Melissa Hobson, Science Writer (Episode 13) | Melissa just wants to write stories about cool fish
“Actually I celebrate when I get a declined pitch, which sounds really weird, right? If they look at your email and they see that you’re someone who’s not worth nurturing a relationship with, they’re just not going to respond. So actually, when you do get a response and a polite no, it kind of shows you actually that the editor feels like there’s maybe something there.”
This week Sarah’s guest on the Research Adjacent podcast is science writer Melissa Hobson. Melissa is a freelance journalist specialising in marine science and conservation who has written for publications like The Guardian and National Geographic. Topics range from phantom jellyfish and giant stingrays to kelp restoration and she’s always on the lookout for the next big story.
Interestingly Melissa is not a scientist – she began her career in PR and then initially started as a travel writer. Learning to scuba dive was a turning point for Melissa. After seeing sharks and turtles in the wild she was hooked and gradually shifted her work to focus on writing and working with organisations seeking to protect the oceans.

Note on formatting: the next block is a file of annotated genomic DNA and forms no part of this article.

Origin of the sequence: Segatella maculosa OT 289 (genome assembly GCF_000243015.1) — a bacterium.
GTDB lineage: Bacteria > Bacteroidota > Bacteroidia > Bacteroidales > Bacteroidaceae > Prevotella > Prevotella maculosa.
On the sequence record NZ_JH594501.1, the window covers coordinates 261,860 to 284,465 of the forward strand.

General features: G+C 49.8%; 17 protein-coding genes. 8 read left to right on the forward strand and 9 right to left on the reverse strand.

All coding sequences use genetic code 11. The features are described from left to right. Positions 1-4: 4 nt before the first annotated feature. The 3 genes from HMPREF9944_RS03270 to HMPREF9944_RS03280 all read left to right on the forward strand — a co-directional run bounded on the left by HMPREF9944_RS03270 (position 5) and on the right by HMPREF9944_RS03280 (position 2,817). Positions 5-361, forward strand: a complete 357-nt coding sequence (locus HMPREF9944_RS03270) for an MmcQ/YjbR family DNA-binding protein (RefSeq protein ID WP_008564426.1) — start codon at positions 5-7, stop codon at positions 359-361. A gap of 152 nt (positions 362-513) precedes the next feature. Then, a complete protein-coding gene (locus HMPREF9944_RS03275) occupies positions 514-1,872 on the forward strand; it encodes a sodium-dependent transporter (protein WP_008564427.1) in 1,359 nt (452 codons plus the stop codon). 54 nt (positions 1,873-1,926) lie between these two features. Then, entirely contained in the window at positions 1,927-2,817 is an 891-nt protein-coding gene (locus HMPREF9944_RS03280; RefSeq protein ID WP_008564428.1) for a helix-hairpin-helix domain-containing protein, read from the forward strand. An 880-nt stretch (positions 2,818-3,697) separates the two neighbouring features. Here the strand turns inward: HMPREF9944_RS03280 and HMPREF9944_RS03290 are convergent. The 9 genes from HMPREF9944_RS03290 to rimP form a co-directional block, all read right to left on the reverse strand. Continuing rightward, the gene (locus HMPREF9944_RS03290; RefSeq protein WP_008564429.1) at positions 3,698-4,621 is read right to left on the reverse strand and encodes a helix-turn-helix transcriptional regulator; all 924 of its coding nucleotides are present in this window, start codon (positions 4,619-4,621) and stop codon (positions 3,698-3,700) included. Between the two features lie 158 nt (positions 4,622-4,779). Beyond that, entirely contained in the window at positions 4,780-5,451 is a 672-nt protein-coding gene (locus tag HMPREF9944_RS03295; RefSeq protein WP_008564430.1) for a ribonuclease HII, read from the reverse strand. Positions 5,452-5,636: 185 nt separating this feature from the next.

“I genuinely thought that a comms person couldn’t get into marine conservation without retraining to be a biologist. So I spoke to a shark scientist for advice and he was like, are you kidding? We have scientists, we desperately need communications people.”
It’s taken Melissa a long time – six years – to build up her writing portfolio and develop the all-important relationships with editors. Her advice to aspiring writers is to create a portfolio, expect a lot of rejections and really get to know the publications you want to write for.
What keeps Melissa going through the inevitable rejections is the potential impact of what she does. Reflecting on her recent Guardian article she said;
“It’s about a guy that’s doing some grassroots kelp restoration work down in West Sussex. And he has done it all off his own back. He had a little Crowdfunder that had raised about £3,000 or £4,000. I checked this morning and he’s on about £13,000. Since yesterday the donations just started flying in. And I think that’s what I love about comms. The science and the conservation work is so important, but it’s absolutely vital to communicate it with the public and decision makers so that you can actually have a bigger impact and get support as well.”
Find out more
- Visit Melissa’s website or connect with her on LinkedIn
- Examples of Melissa’s published work and ocean writing
- Read some of Melissa’s writing here
- The NHS worker singlehandedly rewilding kelp forests in Sussex | Rewilding | The Guardian
- Extremely rare phantom jellyfish caught on camera (Nationalgeographic.com)
- A wildlife first: World’s biggest ocean stingray tagged in the wild (Nationalgeographic.com)
- Hibernating bears could hold a clue to treating diabetes | National Geographic
How was it for you…?
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